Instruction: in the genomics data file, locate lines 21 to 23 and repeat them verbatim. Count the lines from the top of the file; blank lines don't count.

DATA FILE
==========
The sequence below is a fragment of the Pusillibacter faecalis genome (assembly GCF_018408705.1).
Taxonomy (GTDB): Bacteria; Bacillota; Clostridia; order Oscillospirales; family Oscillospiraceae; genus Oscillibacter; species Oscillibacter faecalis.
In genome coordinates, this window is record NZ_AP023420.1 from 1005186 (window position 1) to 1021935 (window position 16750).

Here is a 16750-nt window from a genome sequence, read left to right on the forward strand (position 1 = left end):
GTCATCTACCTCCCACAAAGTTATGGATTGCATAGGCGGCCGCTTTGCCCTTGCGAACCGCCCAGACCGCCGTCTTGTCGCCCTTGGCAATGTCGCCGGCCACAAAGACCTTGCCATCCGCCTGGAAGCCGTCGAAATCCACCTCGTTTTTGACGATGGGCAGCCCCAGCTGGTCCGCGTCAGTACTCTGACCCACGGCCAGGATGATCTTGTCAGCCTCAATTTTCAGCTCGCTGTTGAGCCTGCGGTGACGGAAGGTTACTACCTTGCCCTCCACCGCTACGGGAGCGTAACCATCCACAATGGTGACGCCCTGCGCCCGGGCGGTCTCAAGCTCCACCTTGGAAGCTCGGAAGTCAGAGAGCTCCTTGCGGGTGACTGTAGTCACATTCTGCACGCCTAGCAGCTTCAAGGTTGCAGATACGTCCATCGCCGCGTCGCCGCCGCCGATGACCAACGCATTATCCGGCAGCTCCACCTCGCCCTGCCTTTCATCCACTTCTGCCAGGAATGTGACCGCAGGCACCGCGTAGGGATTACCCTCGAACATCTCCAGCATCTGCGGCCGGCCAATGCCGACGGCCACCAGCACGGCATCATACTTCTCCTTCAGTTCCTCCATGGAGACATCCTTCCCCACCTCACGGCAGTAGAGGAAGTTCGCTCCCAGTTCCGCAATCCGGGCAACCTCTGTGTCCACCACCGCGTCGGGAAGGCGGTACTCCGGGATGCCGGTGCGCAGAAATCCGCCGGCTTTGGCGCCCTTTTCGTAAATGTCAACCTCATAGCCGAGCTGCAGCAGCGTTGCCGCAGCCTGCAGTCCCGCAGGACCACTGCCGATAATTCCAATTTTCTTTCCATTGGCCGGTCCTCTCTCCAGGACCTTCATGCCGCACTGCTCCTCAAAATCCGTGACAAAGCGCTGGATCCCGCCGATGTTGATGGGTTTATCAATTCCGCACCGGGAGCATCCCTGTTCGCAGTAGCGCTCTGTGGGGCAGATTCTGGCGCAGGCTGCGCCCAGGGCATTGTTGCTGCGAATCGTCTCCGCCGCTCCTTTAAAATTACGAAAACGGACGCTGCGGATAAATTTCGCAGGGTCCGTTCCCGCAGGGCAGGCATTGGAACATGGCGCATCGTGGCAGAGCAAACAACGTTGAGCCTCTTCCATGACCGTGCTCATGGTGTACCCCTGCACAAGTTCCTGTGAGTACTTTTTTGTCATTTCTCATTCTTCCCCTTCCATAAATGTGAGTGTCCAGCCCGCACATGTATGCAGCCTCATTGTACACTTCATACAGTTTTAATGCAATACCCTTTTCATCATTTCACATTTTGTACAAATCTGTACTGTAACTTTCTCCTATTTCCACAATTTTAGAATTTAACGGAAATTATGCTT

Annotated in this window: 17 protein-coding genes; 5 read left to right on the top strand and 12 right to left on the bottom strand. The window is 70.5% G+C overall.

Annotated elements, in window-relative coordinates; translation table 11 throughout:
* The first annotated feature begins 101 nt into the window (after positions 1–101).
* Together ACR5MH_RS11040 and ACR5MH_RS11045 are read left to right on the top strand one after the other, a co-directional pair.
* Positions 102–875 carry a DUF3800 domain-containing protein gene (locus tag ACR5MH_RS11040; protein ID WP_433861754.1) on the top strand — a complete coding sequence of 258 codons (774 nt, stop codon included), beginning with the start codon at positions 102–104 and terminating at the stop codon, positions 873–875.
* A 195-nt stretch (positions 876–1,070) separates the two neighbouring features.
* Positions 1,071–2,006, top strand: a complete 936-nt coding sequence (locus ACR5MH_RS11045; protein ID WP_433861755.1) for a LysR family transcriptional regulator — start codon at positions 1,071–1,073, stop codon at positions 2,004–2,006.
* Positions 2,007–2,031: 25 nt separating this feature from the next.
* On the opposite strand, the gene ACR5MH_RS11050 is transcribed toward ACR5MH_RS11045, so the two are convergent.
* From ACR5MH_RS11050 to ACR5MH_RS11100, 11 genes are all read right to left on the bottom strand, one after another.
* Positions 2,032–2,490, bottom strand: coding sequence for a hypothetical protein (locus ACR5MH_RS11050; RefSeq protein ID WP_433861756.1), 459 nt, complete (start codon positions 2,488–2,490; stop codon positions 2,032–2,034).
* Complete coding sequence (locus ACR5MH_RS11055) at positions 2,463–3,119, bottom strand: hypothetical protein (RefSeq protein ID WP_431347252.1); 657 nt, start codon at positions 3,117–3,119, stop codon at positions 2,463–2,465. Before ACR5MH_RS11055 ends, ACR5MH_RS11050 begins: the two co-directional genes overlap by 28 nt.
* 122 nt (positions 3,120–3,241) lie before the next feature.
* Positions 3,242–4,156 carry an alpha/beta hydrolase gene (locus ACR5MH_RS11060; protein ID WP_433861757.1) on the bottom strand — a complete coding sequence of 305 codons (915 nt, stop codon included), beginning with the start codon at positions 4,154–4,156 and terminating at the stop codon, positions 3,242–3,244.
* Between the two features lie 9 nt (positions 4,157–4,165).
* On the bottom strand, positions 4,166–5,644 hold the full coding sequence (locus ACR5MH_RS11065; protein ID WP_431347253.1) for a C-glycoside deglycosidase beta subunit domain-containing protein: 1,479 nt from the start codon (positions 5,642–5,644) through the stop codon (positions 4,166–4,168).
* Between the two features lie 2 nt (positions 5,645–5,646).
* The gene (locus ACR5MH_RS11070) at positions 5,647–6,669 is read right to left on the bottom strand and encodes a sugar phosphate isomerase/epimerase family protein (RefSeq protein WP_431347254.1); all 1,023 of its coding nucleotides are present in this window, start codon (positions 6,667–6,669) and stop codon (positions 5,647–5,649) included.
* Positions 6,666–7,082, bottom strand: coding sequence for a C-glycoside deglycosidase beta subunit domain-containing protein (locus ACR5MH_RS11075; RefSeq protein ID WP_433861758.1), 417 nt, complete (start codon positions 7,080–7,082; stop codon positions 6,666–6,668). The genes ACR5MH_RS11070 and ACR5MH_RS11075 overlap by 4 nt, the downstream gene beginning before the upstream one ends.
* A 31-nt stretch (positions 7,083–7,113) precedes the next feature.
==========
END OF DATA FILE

* On the bottom strand, positions 4,166–5,644 hold the full coding sequence (locus ACR5MH_RS11065; protein ID WP_431347253.1) for a C-glycoside deglycosidase beta subunit domain-containing protein: 1,479 nt from the start codon (positions 5,642–5,644) through the stop codon (positions 4,166–4,168).
* Between the two features lie 2 nt (positions 5,645–5,646).
* The gene (locus ACR5MH_RS11070) at positions 5,647–6,669 is read right to left on the bottom strand and encodes a sugar phosphate isomerase/epimerase family protein (RefSeq protein WP_431347254.1); all 1,023 of its coding nucleotides are present in this window, start codon (positions 6,667–6,669) and stop codon (positions 5,647–5,649) included.